That's likely to be the case for Vice President Kamala Harris, who this week was named the new point person on immigration.
This is definitely not a ceremonial task,” said Nina Rees, a former deputy assistant for domestic policy to Vice President Dick Cheney.
Harris' team has clarified that the vice president does not own all of immigration policy.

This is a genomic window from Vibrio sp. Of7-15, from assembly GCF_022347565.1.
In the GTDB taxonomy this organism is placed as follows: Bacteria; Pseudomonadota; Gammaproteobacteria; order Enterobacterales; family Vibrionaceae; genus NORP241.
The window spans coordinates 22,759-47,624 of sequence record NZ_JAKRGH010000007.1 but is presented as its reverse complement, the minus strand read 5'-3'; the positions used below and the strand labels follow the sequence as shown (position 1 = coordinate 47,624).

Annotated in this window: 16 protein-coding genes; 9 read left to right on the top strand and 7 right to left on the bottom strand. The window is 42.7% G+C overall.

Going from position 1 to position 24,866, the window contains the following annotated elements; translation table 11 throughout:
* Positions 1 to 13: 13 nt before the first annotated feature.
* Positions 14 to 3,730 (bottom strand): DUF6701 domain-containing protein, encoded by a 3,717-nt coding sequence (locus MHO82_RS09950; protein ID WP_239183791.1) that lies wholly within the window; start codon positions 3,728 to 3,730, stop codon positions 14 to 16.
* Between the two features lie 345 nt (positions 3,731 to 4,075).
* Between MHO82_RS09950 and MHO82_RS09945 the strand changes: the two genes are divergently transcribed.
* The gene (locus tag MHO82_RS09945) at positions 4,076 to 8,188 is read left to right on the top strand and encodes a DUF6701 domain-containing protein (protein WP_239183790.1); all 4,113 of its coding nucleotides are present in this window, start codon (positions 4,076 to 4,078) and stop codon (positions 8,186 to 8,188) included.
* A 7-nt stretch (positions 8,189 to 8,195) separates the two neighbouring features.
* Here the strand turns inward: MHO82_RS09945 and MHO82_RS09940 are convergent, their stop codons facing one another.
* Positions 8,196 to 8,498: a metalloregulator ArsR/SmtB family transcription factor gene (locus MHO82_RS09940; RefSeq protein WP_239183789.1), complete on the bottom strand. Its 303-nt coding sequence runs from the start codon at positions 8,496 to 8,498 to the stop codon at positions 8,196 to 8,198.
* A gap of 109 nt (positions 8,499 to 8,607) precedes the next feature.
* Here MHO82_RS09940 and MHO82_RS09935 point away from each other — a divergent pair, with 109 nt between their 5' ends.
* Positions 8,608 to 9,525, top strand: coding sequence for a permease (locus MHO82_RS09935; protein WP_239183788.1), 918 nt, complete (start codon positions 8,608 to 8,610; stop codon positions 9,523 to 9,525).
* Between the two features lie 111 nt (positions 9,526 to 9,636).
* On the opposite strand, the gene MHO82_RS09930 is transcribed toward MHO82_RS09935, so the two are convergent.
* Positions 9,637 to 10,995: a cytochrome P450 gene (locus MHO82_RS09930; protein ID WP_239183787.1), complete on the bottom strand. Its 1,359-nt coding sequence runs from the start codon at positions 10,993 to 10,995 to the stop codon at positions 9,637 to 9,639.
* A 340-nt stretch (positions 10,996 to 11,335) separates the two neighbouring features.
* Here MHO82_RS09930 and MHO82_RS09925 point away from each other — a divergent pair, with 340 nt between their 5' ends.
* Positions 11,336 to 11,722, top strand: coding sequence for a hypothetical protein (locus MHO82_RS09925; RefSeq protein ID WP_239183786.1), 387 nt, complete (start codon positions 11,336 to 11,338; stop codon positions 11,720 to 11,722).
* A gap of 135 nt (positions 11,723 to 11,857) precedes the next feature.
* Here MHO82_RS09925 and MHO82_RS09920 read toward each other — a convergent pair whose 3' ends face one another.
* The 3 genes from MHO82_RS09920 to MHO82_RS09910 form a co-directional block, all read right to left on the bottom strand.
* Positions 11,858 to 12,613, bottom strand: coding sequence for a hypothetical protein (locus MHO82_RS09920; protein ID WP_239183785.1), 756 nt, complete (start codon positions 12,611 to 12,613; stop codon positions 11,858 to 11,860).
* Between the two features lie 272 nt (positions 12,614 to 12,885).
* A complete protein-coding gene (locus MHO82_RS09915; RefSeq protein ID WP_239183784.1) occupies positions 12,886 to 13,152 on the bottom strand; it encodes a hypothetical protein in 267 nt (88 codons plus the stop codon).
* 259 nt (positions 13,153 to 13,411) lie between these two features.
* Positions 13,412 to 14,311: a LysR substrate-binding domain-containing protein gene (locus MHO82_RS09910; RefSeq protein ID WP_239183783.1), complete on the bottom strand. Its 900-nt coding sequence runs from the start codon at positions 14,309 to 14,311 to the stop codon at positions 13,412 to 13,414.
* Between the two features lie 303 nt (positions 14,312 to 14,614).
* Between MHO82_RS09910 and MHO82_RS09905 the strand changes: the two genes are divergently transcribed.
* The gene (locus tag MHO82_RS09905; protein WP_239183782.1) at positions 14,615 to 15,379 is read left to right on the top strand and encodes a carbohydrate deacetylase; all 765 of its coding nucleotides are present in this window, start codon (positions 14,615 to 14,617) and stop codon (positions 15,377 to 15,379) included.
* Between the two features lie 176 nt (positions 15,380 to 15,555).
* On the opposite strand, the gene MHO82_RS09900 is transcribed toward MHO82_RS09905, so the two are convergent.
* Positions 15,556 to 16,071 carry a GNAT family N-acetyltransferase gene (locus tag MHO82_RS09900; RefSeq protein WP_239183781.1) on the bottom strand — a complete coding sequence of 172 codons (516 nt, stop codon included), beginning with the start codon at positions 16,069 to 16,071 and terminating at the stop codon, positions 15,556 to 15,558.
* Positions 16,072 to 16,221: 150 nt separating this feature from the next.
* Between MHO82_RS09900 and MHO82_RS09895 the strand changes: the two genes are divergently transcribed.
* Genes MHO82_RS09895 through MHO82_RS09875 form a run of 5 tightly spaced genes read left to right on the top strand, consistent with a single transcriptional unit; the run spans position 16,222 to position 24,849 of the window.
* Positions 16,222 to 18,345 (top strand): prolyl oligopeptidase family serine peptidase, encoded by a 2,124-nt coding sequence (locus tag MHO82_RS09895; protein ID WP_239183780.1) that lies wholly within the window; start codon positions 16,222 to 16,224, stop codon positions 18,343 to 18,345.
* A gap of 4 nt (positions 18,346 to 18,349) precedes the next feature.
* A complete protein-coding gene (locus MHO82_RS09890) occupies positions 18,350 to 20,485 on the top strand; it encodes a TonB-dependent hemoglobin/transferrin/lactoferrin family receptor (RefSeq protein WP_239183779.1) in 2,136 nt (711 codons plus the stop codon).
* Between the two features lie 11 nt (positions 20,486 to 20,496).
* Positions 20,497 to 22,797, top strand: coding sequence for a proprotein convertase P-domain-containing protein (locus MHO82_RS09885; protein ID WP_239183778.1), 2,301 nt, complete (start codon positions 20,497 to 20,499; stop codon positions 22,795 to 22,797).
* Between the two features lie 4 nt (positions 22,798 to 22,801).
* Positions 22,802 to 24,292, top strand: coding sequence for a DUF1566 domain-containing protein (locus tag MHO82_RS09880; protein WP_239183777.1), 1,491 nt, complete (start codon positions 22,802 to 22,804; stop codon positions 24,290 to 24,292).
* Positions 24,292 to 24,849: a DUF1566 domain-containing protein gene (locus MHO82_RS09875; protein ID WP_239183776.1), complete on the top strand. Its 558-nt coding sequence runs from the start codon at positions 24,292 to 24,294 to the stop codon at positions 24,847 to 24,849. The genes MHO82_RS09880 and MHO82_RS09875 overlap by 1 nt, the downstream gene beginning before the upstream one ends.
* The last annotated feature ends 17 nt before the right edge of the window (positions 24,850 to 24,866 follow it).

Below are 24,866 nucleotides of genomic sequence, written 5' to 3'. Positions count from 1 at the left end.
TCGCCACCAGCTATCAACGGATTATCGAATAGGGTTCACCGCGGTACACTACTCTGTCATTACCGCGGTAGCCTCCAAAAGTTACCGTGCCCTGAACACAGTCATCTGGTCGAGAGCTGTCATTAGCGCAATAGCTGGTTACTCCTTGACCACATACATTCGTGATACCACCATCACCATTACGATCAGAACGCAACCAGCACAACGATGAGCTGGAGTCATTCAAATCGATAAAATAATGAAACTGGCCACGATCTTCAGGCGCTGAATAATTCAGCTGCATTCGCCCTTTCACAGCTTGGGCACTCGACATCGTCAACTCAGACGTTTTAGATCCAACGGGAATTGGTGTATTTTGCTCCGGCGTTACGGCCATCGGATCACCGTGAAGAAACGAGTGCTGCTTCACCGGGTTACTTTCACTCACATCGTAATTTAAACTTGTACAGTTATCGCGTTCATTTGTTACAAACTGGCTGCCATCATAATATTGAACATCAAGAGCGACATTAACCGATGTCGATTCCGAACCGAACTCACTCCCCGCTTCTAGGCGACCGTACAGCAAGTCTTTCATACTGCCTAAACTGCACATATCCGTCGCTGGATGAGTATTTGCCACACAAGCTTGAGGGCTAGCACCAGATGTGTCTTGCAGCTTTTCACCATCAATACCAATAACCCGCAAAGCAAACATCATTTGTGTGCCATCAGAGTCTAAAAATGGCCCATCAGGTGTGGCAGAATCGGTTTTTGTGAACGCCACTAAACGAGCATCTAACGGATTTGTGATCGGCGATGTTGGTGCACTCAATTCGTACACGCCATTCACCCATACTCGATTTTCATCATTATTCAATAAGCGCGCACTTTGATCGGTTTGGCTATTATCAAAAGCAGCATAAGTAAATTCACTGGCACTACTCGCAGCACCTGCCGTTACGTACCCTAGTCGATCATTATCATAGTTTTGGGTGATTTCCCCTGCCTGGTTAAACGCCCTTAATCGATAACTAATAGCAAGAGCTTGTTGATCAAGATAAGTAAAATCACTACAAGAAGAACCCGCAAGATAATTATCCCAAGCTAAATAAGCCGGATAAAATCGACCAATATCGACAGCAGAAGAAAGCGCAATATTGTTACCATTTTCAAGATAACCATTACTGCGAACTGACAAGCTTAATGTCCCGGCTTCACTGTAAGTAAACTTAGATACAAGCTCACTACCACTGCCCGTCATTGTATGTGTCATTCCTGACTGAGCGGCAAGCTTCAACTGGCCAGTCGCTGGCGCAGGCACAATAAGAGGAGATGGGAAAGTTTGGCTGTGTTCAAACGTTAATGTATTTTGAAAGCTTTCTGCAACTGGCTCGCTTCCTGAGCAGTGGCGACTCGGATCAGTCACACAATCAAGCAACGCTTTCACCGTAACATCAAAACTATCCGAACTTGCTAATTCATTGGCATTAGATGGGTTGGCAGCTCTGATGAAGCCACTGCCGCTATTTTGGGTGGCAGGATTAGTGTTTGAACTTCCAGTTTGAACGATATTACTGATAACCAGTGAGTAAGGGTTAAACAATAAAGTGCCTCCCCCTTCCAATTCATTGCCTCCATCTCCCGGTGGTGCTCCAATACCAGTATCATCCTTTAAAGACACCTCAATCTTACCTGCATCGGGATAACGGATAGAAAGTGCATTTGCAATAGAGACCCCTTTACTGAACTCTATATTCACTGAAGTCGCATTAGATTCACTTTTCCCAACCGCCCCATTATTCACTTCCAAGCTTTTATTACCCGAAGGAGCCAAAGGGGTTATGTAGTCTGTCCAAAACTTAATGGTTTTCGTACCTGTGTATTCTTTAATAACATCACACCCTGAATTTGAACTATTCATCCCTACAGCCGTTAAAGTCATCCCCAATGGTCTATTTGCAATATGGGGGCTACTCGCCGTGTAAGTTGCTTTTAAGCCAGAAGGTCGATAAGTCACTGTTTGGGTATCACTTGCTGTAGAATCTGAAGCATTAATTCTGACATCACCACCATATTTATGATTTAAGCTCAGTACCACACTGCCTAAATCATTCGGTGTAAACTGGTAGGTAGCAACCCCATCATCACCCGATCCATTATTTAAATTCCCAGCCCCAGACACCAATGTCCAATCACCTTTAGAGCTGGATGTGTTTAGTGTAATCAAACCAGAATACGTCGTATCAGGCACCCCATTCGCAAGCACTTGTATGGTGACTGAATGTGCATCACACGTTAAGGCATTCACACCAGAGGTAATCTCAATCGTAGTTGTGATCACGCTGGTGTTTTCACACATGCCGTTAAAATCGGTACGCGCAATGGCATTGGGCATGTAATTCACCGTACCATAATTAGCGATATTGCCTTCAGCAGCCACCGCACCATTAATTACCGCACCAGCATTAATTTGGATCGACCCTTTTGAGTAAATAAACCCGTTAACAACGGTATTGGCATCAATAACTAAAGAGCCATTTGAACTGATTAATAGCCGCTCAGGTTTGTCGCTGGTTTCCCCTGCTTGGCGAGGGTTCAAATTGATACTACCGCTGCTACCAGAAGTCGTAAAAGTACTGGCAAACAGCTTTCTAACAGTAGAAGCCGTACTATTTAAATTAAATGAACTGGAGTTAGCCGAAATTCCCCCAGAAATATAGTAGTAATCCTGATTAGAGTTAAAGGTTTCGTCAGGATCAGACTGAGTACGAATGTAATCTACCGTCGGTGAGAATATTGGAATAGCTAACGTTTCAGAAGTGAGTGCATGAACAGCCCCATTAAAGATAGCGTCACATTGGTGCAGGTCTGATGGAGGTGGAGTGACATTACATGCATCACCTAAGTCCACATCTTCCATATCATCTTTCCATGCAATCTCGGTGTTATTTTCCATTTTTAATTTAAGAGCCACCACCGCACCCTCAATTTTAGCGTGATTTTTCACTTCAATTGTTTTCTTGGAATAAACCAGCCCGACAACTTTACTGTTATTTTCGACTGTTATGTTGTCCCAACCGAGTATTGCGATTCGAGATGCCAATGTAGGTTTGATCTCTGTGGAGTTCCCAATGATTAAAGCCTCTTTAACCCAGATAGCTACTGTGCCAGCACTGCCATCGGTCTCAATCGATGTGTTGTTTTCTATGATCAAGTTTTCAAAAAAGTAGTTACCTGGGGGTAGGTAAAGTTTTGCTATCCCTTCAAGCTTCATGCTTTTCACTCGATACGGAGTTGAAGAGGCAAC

Kamarck's argument bucks the traditional wisdom, which says if a vice president does well on thorny issues, more credit goes to the president and, if not, it gives the president some political cover.
The matter of who gets praise, or blame, is even trickier when it's clear the vice president has White House aspirations.